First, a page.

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Pentagon THINKS They Got a Direct Hit

Posted by Sheila Franklin Categories: Editorial, Misc. Tech, Science

spy satelliteNow that the Pentagon claims to have hit the evil spy satellite and rendered it harmless by their SM-3 missile, experts there say

believe that they made a direct hit.

“As we continue to do the post-strike analysis, (it) continues to give us confidence that the hydrazine tank was ruptured. However, the analysis is still ongoing,” spokesman Bryan Whitman said.

There are also reports that some debris has already fallen and that none were larger than footballs. Ouch. We suggest you stay indoors or be alert, just in case.

Read More | USA Today

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Pentagon Gets OK to Play Space Invaders

Spy SatellitePrez. G.W. Bush has allowed the Pentagon permission to use a Navy Standard Missile 3 to “intercept” the broken 5,000 lb. U.S. spy Satellite 193 and save us from its bulk as well as its toxic hydrazine fuel. Expected to otherwise arrive on Earth during the first week in March, there was no specific time given, but the “window” should open in the next week or so. This is the first time an attempt of this kind has been made and the missile’s software has been updated to give it a better chance of reaching its target. We wonder if another satellite will be on hand to film the event. George Lucas could certainly use it in his next Star Wars Episode.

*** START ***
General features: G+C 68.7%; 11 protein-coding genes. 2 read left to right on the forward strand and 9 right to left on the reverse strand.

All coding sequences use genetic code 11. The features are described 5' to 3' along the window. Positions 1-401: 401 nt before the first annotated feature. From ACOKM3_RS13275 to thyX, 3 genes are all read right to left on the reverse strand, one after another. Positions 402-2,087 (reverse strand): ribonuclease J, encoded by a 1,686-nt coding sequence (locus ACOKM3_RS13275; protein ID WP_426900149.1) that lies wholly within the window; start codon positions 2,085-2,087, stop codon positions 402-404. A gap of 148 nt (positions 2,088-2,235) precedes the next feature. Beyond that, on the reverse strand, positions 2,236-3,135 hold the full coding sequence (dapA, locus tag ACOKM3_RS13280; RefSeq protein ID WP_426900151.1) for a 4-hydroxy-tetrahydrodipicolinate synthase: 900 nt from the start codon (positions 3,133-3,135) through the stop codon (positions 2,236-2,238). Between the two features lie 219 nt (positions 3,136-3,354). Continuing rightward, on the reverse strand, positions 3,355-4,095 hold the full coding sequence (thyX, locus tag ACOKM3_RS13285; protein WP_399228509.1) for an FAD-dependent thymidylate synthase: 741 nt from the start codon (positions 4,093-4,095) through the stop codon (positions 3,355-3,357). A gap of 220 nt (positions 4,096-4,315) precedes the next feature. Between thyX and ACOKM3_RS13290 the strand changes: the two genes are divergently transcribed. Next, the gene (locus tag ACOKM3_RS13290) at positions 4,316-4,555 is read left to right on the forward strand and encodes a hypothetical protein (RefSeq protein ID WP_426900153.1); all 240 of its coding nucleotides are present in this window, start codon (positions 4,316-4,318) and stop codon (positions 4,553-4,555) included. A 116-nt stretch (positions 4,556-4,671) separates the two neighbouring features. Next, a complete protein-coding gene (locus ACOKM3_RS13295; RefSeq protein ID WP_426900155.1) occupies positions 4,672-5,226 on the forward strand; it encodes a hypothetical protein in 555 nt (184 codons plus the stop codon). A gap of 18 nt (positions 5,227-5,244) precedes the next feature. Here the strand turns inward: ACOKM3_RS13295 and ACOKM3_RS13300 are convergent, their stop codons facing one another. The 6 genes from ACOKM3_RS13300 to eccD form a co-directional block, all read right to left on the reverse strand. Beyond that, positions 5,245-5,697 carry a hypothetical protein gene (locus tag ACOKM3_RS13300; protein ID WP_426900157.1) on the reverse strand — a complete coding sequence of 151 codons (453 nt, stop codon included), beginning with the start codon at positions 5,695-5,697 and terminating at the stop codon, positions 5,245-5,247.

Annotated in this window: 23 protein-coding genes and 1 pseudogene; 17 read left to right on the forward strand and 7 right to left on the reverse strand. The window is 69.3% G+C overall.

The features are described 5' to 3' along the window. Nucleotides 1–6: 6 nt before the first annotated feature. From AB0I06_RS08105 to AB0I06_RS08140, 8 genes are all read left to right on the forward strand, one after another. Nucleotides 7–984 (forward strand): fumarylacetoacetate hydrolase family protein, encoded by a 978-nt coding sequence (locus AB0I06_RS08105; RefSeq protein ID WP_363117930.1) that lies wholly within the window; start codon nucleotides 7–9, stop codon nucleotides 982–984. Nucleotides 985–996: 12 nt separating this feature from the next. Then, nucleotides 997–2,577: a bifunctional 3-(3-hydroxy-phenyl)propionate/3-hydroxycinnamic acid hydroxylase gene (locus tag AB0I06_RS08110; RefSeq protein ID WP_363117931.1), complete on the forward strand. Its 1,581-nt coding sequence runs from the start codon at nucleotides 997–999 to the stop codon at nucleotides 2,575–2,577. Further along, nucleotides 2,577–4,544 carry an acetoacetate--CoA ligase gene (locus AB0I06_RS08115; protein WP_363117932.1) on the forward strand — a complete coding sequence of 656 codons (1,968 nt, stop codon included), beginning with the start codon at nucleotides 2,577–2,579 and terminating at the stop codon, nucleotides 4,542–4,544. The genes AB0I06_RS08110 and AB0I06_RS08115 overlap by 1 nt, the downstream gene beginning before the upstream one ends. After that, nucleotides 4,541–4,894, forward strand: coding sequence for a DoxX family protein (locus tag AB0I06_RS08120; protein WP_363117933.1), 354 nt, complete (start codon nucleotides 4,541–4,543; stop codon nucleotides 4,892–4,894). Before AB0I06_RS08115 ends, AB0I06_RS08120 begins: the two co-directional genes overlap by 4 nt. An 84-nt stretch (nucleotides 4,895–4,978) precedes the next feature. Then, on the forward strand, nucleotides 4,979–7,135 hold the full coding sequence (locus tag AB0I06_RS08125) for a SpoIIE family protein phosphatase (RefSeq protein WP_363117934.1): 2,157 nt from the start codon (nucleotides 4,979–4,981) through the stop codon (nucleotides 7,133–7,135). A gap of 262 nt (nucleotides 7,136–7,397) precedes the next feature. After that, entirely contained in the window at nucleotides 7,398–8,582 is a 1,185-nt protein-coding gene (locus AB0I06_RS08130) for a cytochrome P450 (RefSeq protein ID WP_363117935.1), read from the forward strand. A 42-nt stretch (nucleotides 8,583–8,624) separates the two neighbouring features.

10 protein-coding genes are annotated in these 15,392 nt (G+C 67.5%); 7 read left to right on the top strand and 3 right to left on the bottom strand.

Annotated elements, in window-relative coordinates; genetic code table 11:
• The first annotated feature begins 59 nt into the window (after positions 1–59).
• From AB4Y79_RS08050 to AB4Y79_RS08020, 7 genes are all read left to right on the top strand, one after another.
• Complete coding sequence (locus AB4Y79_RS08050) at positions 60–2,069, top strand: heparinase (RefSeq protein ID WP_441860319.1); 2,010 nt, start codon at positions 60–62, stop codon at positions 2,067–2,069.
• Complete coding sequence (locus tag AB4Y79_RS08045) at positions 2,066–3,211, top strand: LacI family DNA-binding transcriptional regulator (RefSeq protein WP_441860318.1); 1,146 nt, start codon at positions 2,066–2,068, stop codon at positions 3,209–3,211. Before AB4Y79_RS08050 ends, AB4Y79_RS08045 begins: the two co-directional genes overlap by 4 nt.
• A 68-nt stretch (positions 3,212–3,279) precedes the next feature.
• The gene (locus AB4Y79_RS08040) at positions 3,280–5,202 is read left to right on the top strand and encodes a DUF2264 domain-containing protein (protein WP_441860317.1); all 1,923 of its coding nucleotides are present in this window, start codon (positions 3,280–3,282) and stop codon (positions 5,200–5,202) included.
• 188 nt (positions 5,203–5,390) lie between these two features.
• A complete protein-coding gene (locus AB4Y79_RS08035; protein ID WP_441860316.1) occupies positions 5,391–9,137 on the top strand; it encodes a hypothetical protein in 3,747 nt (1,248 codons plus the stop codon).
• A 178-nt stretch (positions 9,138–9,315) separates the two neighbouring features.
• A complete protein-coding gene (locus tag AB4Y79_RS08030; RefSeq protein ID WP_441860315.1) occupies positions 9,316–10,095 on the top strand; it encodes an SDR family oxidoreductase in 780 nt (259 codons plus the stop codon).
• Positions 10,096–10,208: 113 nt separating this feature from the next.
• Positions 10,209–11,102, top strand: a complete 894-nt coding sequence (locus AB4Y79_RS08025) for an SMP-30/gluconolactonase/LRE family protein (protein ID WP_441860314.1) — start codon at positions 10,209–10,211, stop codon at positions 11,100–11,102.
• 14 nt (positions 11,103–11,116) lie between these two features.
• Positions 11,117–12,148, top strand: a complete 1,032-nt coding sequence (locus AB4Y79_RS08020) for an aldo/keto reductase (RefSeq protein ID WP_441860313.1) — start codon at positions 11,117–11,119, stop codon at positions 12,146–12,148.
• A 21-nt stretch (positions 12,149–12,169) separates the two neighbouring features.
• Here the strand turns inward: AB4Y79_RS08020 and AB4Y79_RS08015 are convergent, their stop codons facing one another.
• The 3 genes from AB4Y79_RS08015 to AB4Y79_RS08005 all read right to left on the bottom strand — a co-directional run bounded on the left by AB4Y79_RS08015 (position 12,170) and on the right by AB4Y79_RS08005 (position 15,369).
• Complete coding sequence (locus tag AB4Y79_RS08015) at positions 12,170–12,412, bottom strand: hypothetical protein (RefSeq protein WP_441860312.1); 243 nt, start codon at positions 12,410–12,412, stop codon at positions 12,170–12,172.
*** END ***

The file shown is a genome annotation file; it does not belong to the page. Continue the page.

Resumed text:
Read More | msnbc

Lockheed to Develop NAVs

NAVLockheed is pleased to announce that the Pentagon is using our tax dollars to fund the development of a small rocket-thrusted spy cam based on the design of a maple seed. The mini-copter houses communication, navigation, telemetry devices, along with its own imaging sensors and power source.

The NAV (Nano Air Vehicle) could be used for biological or chemical detection, evidence of humans via body heat and breathing, or maybe even seeking out elusive WMDs. We suspect that the term “released in swarms” refers to dispersing them by air, although they might consider the fact that many of these NAVs will look somewhat foolish because we don’t think there are a lot of Silver Maples trees in deserts.

Read More | Scientific American via The Raw Feed


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